Soylent Powder Review — Is It the Ultimate Meal Replacement Shake?

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Soylent is probably the best known meal replacement on the market today, and that’s because when it was first released in 2013, it didn’t just claim the ability to replace an occasional meal — it wanted to replace food. Soylent caused conversation when founder Rob Rhineheart claimed to have gone thirty days on nothing but Soylent, and that it resulted in increased energy, better skin, improved focus, and greater endurance.

Today, Soylent has slightly changed their tactic, claiming that “Soylent is not intended to replace every meal, but it can replace any meal.” It’s available in a variety of shakes, but we decided to take version 1.8 of the “neutral” flavored meal replacement powder for a spin. How complete can a meal replacement get?

Shop Soylent Powder.

Soylent Nutrition and Ingredients

Two scoops delivers 400 calories and is considered the default serving size, what the company calls a “meal.”

In those two scoops you’ll get 20 grams of protein, 39 grams of carbohydrates (5 grams of soluble fiber, 15 grams of sugar), and 20 grams of fat (1.5 grams saturated, 3.5 grams polyunsaturated, 14 grams monounsaturated, no trans fat).

As far as micronutrients go, besides sodium (14 percent), a “meal” provides precisely 20 percent of the recommended daily intake of a huge array of micronutrients. Because Soylent aims to provide complete nutrition, I’ll list them all here.

Vitamins: Vitamins A, C, D, E, K, B6, B12, thiamin, riboflavin, niacin, folate, pantothenic acid, biotin.

Minerals: Calcium, iron, potassium, iodine, magnesium, zinc, copper, manganese.

There’s also 10 percent of the RDI of molybdenum, chromium, and choline, important nutrients which don’t fit quite so neatly into the “vitamin” and “mineral” categories.

The ingredients themselves are mostly comprised of the nutrients themselves, but it’s worth pointing out that the protein comes from soy, the fats come mostly from canola oil, there’s soy lecithin for mixability and xanthan gum as a thickener and stabilizer, and the product contains the artificial sweetener sucralose, also called Splenda®.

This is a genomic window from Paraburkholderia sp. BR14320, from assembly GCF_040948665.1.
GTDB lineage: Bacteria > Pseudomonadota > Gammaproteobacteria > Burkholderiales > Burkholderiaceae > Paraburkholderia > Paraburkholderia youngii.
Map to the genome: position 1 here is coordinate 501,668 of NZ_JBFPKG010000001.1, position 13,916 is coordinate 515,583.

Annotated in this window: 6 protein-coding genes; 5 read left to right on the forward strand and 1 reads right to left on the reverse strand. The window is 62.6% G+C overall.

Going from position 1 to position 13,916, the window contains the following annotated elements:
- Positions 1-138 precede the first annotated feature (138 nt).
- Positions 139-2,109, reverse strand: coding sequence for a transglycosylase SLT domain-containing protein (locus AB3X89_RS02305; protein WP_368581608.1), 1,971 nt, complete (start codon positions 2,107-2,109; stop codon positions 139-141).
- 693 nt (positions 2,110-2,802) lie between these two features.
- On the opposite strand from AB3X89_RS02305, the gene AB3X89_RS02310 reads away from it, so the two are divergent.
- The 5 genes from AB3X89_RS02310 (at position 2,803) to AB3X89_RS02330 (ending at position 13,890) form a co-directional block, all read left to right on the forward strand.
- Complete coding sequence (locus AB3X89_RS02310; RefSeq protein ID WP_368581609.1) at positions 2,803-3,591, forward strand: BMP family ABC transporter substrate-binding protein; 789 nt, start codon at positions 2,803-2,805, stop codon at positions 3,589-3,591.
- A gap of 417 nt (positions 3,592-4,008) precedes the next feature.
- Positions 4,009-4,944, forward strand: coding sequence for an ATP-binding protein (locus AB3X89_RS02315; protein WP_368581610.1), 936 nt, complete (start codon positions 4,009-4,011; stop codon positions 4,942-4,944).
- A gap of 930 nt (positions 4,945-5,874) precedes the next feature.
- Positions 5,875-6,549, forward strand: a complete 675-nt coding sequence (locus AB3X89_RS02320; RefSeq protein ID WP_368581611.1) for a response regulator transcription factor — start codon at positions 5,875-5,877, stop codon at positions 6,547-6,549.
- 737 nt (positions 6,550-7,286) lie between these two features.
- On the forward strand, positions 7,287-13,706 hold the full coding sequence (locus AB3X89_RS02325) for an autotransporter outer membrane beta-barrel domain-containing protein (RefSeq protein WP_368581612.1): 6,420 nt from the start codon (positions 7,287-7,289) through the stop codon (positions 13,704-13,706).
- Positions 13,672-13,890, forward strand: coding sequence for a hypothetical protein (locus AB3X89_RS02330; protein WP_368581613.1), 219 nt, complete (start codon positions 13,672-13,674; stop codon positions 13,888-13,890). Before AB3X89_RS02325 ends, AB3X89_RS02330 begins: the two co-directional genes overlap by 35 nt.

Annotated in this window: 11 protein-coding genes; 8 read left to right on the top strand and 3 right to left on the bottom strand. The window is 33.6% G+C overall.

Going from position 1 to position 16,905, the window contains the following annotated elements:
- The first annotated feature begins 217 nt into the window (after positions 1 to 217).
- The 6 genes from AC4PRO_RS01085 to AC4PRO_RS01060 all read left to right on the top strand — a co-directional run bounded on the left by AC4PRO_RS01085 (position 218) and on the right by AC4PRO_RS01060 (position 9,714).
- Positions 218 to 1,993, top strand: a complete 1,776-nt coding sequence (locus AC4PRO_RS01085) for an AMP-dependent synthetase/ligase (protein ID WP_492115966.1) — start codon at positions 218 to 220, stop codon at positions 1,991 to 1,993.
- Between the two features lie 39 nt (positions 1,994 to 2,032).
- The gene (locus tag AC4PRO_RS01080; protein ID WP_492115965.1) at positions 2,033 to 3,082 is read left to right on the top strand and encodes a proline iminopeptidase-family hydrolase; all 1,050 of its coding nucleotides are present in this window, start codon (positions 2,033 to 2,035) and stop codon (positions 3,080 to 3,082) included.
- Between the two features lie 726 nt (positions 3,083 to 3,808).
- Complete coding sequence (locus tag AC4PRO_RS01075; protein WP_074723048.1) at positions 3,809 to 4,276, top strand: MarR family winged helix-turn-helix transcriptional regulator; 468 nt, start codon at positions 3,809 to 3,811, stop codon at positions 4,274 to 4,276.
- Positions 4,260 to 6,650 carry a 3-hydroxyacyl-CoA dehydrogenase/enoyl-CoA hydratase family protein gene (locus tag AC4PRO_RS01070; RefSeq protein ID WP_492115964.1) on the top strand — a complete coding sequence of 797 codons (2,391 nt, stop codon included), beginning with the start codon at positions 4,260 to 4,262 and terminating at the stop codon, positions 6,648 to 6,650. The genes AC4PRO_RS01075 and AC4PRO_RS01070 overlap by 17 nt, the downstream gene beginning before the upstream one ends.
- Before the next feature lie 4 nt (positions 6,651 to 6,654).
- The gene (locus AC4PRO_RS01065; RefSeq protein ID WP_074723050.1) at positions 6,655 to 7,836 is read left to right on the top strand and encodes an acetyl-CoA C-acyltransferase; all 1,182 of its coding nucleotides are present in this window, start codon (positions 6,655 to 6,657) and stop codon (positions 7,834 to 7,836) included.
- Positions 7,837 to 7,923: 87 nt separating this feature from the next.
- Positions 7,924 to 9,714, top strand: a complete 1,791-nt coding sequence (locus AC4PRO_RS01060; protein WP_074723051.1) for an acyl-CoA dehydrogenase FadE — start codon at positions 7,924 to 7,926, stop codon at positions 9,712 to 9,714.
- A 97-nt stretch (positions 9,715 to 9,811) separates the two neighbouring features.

Is Soylent really the best meal replacement on the market? See where it ranked on our final list!

Soylent Powder Nutrition

Soylent Benefits and Effectiveness

True to its mission, Soylent is phenomenally nutritious, moreso than many of its competitors. The majority of meal replacements are low in fat, a vital macronutrient. Many meal replacements are low in potassium and leave out Vitamin K, chromium, and other, lesser known nutrients. Soylent does not fall victim to these common faults. It’s also completely plant-based, though it isn’t technically certified kosher or halal.

So, Soylent is head and shoulders above the rest of its competition. That said, there are a couple of potential gaps in the nutrition. The first (and probably most minor) is cholesterol: there’s none whatsoever in this product, although studies suggest that it does help to form cell membranes, produce sex hormones, insulate nerve cells, create Vitamin D, and manufacture bile.

One of my bigger issues with Soylent is that it doesn’t have much in the way of omega-3 fatty acids. The two main omega-3s, EPA and DHA, help deliver a ton of benefits with regard to your joints, brain, and inflammation.

While they have appeared in previous versions of Soylent, they aren’t in formula 1.8. It does contain two grams of ALA, a plant-based omega-3, which the body does convert to EPA and DHA — but some ninety percent of ALA is lost in the conversion process, so we couldn’t say Soylent is a good source.

Finally, there are no digestive enzymes or probiotics in the product. They aren’t considered essential nutrients, but they’re often included in meal replacements to improve digestive health.